Published date: 08 Dec 2016 Updated on: 06 Apr 2020 One question we get often is how best to apply to a major which is different from your undergraduate specialization? Goes without saying that applying outside of your area of specialization puts you at a distinct disadvantage versus those staying within their major – because such students are likely to form a majority of the applicants, and are likely be a better fit. So, think long and hard before going down this tough road. However, if you are convinced about your decision, read on to check out our pointers. Get Free Help in Abroad Admissions By Filling Up This Quick Form When you are venturing out into a field that you have not majored in, you need to take measures to up-skill yourself for the course. This is necessary to convince universities that you are indeed interested in and committed to the course. Things you can do: Work on projects or research papers in the target area for a better grasp of the functioning of the industry. Talking to your professors or other experts in the field for possible project collaboration is a great way to learn the ropes. Enrol for internships to garner work experience in the targeted field. In your search for internships, focus more on the quality and relevance of the work rather than on the stipend on offer. You can use websites like Internshala to search for relevant internships. Get a minor degree: Several Indian universities offer minor degrees. If you’re still in college, find out if your university does, and whether you can take elective courses to get one for yourself. Sign up for certifications: You could also enroll in independent certification programs in your targeted subject and gain the exposure that can be very valuable while pursuing a specialization course. For instance, for a mechanical engineer targeting an MS in Finance program, clearing CFA exams would add an immense amount of value to the application. Network with seniors: Through LinkedIn, and your peer network, find out if any of our alumni have gone through a similar transition. Reach out to them for advice. You will be surprised how often alums will return a cold email asking for help. And getting insights from someone who’s been through the journey is extremely helpful. Bring it all together and kill it in your SOP: Take the admission office through what convinced you to change your specialization. Describe your passion, your interest, and your aptitude – and back it all with examples of your actions that prove the same. In a nutshell, we think that it’s quite alright to realize that the specialization that you started with is not one that you enjoy. After all, we don’t typically go by interest areas when deciding our undergrad majors. However, it is vital that you see the need for such switch early, and take proactive steps to set yourselves up for success with the switch.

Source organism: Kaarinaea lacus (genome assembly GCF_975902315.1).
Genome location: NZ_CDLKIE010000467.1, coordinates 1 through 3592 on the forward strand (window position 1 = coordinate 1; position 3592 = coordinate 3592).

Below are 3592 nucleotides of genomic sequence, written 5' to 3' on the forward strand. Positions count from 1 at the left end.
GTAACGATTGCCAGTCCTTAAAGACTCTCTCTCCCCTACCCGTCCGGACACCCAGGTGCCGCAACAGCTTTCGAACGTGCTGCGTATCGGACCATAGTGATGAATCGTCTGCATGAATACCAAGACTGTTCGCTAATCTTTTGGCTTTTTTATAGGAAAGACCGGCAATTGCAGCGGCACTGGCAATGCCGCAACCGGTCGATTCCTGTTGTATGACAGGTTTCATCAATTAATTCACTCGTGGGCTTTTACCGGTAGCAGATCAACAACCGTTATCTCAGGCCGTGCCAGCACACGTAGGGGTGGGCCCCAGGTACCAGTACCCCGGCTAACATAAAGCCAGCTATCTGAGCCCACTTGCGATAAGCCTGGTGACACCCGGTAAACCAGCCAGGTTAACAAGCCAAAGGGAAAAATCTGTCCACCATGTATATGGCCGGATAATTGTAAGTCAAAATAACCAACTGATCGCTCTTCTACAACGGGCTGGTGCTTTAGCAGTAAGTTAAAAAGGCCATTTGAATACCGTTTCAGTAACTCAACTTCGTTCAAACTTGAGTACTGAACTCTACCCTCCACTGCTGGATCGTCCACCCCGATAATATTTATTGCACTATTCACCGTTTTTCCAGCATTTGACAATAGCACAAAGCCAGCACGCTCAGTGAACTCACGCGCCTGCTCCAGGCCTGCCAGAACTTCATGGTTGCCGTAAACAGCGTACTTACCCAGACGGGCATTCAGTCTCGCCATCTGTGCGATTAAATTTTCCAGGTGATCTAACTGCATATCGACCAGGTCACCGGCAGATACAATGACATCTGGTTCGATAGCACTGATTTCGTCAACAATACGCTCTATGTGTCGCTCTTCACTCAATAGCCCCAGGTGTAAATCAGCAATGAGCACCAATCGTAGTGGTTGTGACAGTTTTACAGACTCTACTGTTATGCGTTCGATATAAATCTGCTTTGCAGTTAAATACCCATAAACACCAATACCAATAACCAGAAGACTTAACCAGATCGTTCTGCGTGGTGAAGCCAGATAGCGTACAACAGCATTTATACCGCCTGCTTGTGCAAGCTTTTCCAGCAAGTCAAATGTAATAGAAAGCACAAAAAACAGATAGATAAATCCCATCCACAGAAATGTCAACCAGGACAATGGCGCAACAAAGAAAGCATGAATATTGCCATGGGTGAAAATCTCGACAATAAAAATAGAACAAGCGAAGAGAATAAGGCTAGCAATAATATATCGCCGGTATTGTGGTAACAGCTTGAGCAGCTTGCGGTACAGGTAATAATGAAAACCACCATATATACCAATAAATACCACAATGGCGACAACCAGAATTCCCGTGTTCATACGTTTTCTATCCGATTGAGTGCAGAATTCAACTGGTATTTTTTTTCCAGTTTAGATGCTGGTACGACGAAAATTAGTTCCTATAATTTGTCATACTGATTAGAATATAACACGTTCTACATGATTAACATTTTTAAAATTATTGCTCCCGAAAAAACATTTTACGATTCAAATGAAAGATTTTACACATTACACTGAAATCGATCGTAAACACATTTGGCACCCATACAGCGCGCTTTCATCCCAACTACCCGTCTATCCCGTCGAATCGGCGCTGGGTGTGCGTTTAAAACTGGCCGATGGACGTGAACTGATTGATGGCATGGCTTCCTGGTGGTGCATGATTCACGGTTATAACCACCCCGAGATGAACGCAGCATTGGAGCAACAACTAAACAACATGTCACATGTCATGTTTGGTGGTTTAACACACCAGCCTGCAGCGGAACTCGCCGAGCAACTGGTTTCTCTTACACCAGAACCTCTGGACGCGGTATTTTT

This is a companion discussion topic for the original entry at https://www.gyandhan.com/blogs/University-Outside-Your-Area-Of-Specialization